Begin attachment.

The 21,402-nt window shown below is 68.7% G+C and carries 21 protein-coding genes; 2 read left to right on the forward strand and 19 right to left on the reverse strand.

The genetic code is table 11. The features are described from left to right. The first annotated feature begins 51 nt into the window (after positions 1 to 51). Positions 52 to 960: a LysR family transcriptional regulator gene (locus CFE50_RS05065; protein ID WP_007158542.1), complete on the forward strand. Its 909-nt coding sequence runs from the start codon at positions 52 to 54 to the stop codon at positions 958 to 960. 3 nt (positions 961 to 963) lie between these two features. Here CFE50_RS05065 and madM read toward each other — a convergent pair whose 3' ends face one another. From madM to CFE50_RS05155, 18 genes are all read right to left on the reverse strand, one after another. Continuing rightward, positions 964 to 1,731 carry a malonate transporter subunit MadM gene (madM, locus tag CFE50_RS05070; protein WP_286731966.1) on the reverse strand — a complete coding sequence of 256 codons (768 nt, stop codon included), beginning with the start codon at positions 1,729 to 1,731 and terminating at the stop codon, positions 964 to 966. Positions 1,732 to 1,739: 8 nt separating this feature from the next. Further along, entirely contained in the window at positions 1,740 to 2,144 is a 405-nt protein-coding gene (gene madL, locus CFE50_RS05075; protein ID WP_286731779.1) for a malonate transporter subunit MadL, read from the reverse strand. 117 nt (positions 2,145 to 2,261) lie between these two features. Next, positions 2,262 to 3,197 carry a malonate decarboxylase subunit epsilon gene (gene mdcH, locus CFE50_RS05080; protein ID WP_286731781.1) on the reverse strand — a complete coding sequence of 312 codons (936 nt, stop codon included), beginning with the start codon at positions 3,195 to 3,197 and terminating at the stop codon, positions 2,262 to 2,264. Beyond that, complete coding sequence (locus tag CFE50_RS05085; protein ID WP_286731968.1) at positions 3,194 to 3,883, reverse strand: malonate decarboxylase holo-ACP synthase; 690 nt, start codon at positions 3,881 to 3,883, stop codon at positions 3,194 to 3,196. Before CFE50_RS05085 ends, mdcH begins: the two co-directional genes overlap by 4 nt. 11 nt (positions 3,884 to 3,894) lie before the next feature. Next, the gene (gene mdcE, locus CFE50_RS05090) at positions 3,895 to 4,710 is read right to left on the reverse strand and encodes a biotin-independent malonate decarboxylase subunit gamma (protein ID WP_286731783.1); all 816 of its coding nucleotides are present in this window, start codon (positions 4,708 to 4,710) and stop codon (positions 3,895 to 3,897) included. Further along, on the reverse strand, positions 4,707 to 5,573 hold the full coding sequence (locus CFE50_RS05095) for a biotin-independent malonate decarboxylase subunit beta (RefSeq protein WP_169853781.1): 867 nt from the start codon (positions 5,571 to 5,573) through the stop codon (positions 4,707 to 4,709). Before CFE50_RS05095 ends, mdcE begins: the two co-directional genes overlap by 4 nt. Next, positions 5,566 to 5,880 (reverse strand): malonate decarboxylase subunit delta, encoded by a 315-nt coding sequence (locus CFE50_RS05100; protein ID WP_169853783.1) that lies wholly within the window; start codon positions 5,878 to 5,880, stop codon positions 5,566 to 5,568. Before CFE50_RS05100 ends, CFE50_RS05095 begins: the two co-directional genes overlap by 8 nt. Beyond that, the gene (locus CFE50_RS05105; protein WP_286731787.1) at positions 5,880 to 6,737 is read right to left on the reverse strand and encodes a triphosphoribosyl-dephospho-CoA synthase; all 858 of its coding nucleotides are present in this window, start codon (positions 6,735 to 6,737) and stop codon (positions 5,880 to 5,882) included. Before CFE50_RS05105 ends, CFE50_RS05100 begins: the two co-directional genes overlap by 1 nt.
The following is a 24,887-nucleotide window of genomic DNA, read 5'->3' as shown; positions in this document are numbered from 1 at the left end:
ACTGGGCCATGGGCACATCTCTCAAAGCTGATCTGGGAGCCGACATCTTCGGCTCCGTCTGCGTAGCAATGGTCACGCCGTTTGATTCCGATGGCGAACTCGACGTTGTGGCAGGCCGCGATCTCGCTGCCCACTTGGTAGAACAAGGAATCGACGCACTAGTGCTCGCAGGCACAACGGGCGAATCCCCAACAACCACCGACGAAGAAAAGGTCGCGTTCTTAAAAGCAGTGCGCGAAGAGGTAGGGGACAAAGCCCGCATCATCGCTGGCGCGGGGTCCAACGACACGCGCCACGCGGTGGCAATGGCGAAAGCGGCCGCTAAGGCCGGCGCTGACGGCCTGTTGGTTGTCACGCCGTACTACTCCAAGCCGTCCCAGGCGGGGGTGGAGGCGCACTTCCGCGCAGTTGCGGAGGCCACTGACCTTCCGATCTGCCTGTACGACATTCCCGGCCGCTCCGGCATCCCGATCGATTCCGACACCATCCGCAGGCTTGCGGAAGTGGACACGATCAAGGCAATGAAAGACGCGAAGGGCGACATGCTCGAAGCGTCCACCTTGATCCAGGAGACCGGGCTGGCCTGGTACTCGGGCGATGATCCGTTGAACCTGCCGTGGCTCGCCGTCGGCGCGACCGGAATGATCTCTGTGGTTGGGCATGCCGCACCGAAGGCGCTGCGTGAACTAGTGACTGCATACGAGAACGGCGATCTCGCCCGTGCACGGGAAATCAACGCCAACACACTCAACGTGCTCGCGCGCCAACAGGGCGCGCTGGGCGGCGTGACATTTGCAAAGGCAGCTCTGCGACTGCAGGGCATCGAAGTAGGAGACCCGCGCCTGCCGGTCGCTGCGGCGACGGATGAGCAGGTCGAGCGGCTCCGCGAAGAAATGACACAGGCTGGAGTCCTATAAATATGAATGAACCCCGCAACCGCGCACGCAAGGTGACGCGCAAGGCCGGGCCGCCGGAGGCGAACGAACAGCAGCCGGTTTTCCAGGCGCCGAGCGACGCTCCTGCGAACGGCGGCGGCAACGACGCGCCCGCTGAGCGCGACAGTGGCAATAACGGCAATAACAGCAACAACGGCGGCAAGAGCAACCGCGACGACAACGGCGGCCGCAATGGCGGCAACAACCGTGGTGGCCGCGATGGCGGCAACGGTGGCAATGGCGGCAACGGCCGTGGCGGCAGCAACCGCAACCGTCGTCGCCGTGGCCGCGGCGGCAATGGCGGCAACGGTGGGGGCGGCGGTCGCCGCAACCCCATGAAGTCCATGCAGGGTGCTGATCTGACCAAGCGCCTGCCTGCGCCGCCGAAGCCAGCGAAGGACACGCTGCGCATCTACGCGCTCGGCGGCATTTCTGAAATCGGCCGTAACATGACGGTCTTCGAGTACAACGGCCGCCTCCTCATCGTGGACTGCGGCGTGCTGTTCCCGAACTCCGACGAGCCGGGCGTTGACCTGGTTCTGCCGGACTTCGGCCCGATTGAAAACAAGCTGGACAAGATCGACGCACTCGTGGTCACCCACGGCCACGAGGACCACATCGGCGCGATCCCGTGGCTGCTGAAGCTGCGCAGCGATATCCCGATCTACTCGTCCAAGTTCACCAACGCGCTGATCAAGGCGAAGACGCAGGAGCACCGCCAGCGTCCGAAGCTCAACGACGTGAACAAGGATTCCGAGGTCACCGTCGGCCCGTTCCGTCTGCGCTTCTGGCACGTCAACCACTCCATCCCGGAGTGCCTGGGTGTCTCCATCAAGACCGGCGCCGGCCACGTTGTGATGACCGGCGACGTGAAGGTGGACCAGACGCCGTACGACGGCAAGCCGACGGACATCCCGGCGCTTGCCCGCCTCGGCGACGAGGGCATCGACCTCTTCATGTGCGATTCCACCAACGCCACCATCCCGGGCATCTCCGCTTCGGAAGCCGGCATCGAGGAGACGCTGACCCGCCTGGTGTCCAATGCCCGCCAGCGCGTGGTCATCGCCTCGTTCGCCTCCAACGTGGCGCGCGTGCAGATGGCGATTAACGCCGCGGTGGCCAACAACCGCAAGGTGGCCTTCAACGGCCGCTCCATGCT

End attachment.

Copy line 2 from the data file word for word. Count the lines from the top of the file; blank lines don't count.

The genetic code is table 11. The features are described from left to right. The first annotated feature begins 51 nt into the window (after positions 1 to 51). Positions 52 to 960: a LysR family transcriptional regulator gene (locus CFE50_RS05065; protein ID WP_007158542.1), complete on the forward strand. Its 909-nt coding sequence runs from the start codon at positions 52 to 54 to the stop codon at positions 958 to 960. 3 nt (positions 961 to 963) lie between these two features. Here CFE50_RS05065 and madM read toward each other — a convergent pair whose 3' ends face one another. From madM to CFE50_RS05155, 18 genes are all read right to left on the reverse strand, one after another. Continuing rightward, positions 964 to 1,731 carry a malonate transporter subunit MadM gene (madM, locus tag CFE50_RS05070; protein WP_286731966.1) on the reverse strand — a complete coding sequence of 256 codons (768 nt, stop codon included), beginning with the start codon at positions 1,729 to 1,731 and terminating at the stop codon, positions 964 to 966. Positions 1,732 to 1,739: 8 nt separating this feature from the next. Further along, entirely contained in the window at positions 1,740 to 2,144 is a 405-nt protein-coding gene (gene madL, locus CFE50_RS05075; protein ID WP_286731779.1) for a malonate transporter subunit MadL, read from the reverse strand. 117 nt (positions 2,145 to 2,261) lie between these two features. Next, positions 2,262 to 3,197 carry a malonate decarboxylase subunit epsilon gene (gene mdcH, locus CFE50_RS05080; protein ID WP_286731781.1) on the reverse strand — a complete coding sequence of 312 codons (936 nt, stop codon included), beginning with the start codon at positions 3,195 to 3,197 and terminating at the stop codon, positions 2,262 to 2,264. Beyond that, complete coding sequence (locus tag CFE50_RS05085; protein ID WP_286731968.1) at positions 3,194 to 3,883, reverse strand: malonate decarboxylase holo-ACP synthase; 690 nt, start codon at positions 3,881 to 3,883, stop codon at positions 3,194 to 3,196. Before CFE50_RS05085 ends, mdcH begins: the two co-directional genes overlap by 4 nt. 11 nt (positions 3,884 to 3,894) lie before the next feature. Next, the gene (gene mdcE, locus CFE50_RS05090) at positions 3,895 to 4,710 is read right to left on the reverse strand and encodes a biotin-independent malonate decarboxylase subunit gamma (protein ID WP_286731783.1); all 816 of its coding nucleotides are present in this window, start codon (positions 4,708 to 4,710) and stop codon (positions 3,895 to 3,897) included. Further along, on the reverse strand, positions 4,707 to 5,573 hold the full coding sequence (locus CFE50_RS05095) for a biotin-independent malonate decarboxylase subunit beta (RefSeq protein WP_169853781.1): 867 nt from the start codon (positions 5,571 to 5,573) through the stop codon (positions 4,707 to 4,709). Before CFE50_RS05095 ends, mdcE begins: the two co-directional genes overlap by 4 nt. Next, positions 5,566 to 5,880 (reverse strand): malonate decarboxylase subunit delta, encoded by a 315-nt coding sequence (locus CFE50_RS05100; protein ID WP_169853783.1) that lies wholly within the window; start codon positions 5,878 to 5,880, stop codon positions 5,566 to 5,568. Before CFE50_RS05100 ends, CFE50_RS05095 begins: the two co-directional genes overlap by 8 nt. Beyond that, the gene (locus CFE50_RS05105; protein WP_286731787.1) at positions 5,880 to 6,737 is read right to left on the reverse strand and encodes a triphosphoribosyl-dephospho-CoA synthase; all 858 of its coding nucleotides are present in this window, start codon (positions 6,735 to 6,737) and stop codon (positions 5,880 to 5,882) included. Before CFE50_RS05105 ends, CFE50_RS05100 begins: the two co-directional genes overlap by 1 nt.